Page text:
Johanson has been with Discover Financial Services for 25 years. He is the company’s senior vice president of diversity, equity, and inclusion. He helped spearhead a movement to open in June an office in Chicago’s underrepresented neighborhood of Chatham. As of late August, the Chatham Customer Care Center already had more than 100 employees, with 75 percent living within five miles of the facility. The eventual goal is to expand that number to 1,000 workers from underrepresented communities.

“It’s been the honor of a career to work on something like this,” Johanson said. “We’ve worked to set goals to have more diverse representation, more women; and for inclusion, we want people to hold their uniqueness and their sense of belonging. We want to be up on stage and say that with all of our performances, there is no identity group with despaired treatment.”

Johanson and his wife, Sue, have shown a commitment to that with their Matt and Sue Johanson Diversity in Technology Fund, which included in 2018 a $100,000 gift to go toward scholarships.

“Equity is giving each what they need to succeed, and in technology, the gap is staggering with women and people of color,” Johanson said. “Being able to create an endowment that focused on equity was a way to contribute to the greater good.”

Johanson is a proud Redbird and was excited at the opportunity to give back. He believes he received invaluable training that became his foundation for success in a career with jobs that have included operations, marketing, sales, risks, technology, and human resources.

“By the time I got into the real world, I felt I was twice as prepared as my peers coming into the company for the first time because of the applied nature of the curriculum and the professors at ISU who had real life experiences,” he said.

Thank goodness for that brochure. 

Jeff Williams ’07
Project engineer for BLHI

Jeff Williams standing with his wife and two kids in front of a mountain range.
Jeff Williams

When Jeff Williams ’07 joined the Air Force out of high school, he didn’t realize yet where life would take him. He admits his goals were undefined, as was a path that would lead him to his full potential. But after four years serving the nation, Williams gained clarity of the world around him.

With missions to Kuwait and Pakistan during his military tenure, Williams saw first-hand the benefits of what happens when people of different backgrounds pull together. “I was able to learn so much about people and how—despite our differences—we can all work for something bigger than ourselves,” Williams said.

Thanks to his military service and the hands-on experience he received as a construction management major at Illinois State University, Williams has taken that truth to heart and is channeling it for a career.

Williams attended the University following his time in the Air Force and is now working as a project engineer for BLHI. The company builds signs of diplomacy across the world. He’s helped construct U.S. embassy buildings in Mexico, Guatemala, and now Namibia.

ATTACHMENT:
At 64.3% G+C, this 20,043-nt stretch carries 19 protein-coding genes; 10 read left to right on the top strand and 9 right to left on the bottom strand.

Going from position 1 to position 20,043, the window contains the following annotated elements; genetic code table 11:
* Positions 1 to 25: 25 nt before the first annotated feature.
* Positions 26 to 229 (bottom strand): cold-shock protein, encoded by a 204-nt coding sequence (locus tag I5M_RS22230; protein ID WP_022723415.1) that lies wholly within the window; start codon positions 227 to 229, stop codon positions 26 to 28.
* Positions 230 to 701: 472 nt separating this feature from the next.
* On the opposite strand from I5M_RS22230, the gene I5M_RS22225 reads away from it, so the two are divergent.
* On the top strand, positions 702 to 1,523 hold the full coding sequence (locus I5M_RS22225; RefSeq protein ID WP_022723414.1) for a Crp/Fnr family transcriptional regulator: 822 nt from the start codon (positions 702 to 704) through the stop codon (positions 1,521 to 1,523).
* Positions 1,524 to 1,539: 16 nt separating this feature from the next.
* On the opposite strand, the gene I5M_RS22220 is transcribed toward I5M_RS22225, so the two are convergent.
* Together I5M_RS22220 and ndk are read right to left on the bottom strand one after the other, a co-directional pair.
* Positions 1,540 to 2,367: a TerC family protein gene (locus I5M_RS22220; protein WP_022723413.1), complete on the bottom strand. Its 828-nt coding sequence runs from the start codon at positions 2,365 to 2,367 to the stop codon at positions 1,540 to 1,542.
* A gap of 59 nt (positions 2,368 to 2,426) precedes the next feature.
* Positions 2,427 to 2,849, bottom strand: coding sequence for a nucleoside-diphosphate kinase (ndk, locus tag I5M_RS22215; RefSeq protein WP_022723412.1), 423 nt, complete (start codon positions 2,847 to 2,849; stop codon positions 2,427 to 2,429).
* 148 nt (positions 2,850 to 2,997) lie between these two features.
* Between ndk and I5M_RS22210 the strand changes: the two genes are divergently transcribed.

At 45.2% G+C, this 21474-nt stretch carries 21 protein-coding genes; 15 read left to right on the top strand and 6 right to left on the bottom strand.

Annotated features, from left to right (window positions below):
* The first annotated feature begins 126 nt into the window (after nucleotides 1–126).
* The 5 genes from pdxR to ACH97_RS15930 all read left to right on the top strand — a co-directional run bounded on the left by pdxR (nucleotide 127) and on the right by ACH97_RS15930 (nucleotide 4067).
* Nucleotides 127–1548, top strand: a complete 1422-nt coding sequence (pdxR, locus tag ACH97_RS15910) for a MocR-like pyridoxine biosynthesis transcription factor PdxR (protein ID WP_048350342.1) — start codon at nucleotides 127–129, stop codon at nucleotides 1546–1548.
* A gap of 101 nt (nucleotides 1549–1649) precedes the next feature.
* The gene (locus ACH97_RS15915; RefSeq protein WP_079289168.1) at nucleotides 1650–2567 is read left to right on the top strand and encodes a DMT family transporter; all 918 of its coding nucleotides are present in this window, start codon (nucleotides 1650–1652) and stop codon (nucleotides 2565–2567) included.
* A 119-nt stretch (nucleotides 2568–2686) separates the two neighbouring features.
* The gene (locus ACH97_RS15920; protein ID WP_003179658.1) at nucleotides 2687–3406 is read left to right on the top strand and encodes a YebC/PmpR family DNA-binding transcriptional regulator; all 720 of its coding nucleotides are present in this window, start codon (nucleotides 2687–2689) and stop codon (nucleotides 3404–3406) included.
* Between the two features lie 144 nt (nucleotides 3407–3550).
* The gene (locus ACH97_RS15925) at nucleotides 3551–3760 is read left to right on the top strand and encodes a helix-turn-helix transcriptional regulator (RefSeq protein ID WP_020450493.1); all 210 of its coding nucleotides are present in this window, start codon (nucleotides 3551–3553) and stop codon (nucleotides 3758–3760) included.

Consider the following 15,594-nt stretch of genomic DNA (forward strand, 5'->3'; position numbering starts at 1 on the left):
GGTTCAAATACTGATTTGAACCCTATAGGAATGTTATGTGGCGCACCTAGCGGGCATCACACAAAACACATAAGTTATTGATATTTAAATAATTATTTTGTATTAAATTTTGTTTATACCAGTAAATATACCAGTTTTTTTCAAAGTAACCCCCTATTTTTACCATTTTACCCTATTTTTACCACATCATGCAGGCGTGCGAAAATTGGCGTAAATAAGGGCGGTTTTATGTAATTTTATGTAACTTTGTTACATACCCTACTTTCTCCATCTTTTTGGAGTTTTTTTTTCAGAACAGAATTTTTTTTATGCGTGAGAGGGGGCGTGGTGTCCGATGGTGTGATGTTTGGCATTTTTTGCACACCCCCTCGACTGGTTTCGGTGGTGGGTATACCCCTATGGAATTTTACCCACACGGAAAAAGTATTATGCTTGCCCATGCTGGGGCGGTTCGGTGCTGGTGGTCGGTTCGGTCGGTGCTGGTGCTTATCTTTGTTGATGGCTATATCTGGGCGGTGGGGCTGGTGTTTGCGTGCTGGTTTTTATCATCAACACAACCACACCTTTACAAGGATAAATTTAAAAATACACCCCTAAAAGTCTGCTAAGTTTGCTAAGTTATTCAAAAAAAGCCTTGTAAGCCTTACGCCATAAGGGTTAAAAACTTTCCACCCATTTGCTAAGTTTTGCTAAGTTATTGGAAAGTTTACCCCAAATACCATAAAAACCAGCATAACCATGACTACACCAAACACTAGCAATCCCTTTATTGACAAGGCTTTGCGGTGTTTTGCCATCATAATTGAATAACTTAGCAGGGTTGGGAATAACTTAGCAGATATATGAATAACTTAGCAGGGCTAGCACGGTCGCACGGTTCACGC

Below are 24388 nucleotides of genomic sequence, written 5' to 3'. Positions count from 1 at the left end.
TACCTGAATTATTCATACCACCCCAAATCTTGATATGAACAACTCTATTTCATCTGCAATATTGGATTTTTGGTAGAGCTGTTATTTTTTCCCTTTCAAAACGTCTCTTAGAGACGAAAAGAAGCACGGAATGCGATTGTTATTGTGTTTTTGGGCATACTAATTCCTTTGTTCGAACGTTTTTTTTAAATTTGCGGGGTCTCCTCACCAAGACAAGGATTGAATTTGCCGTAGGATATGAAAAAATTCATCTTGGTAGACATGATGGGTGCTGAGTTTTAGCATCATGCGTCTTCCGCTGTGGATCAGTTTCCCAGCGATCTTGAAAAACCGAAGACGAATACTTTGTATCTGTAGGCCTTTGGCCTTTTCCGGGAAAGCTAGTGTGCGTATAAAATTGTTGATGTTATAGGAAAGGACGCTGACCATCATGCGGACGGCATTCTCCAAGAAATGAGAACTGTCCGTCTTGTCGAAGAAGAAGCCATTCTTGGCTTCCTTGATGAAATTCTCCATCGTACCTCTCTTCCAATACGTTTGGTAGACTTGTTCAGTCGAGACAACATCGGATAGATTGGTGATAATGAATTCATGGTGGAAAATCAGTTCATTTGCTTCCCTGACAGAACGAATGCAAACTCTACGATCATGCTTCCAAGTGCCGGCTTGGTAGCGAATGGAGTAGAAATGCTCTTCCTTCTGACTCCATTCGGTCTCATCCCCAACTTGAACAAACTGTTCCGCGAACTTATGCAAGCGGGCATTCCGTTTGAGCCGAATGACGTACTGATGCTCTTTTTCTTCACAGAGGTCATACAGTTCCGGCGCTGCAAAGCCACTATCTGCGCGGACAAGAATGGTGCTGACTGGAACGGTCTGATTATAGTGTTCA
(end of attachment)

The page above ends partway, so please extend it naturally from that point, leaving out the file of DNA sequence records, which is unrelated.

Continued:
One of the unique things about Williams’ company is that it rarely hires subcontractors. It relies on the local market for carpenters, plumbers, electricians, laborers, accountants, drafters, quality control, and document control workers.

Williams loves the benefit that can provide from a cultural standpoint, like the feeling he experienced in the Air Force. The locals might have had limited exposure to people from the U.S., while Williams’ fellow Americans may not have as much expertise on the resources or materials in the area. They come together to build what Williams describes as world class facilities.

“At the end of the job, we will all learn something from one another and be better off for it,” Williams said. “To me it’s the best part of the job, learning from one another.”

The work requires he live overseas for years at a time, a task he gladly welcomes. Williams’ wife grew up in Kenya and when they started a family, they thought having their children exposed to different cultures and countries would be optimal.

After a stint working as a project scheduler for a chemical plant in North Dakota, Williams started his life abroad. While the coronavirus (COVID-19) has made project timelines unpredictable and fluid, he is usually at a place for up to four years at a time, staying from ground-break to move-in.

Williams, who was involved with the Construction Management Student Association and Mechanical Student Association as an undergraduate, is forever grateful to the classes and instructors at Illinois State for helping him find his path that has covered a plenty of latitude and longitude.

“I think the thing that shaped me the most at ISU is the realization of how vast the opportunities are in the construction industry,” said Williams, who also went on Alternative Spring Breaks. “Along with types of construction, I learned you could work all over the world too.”

And all over the world he went.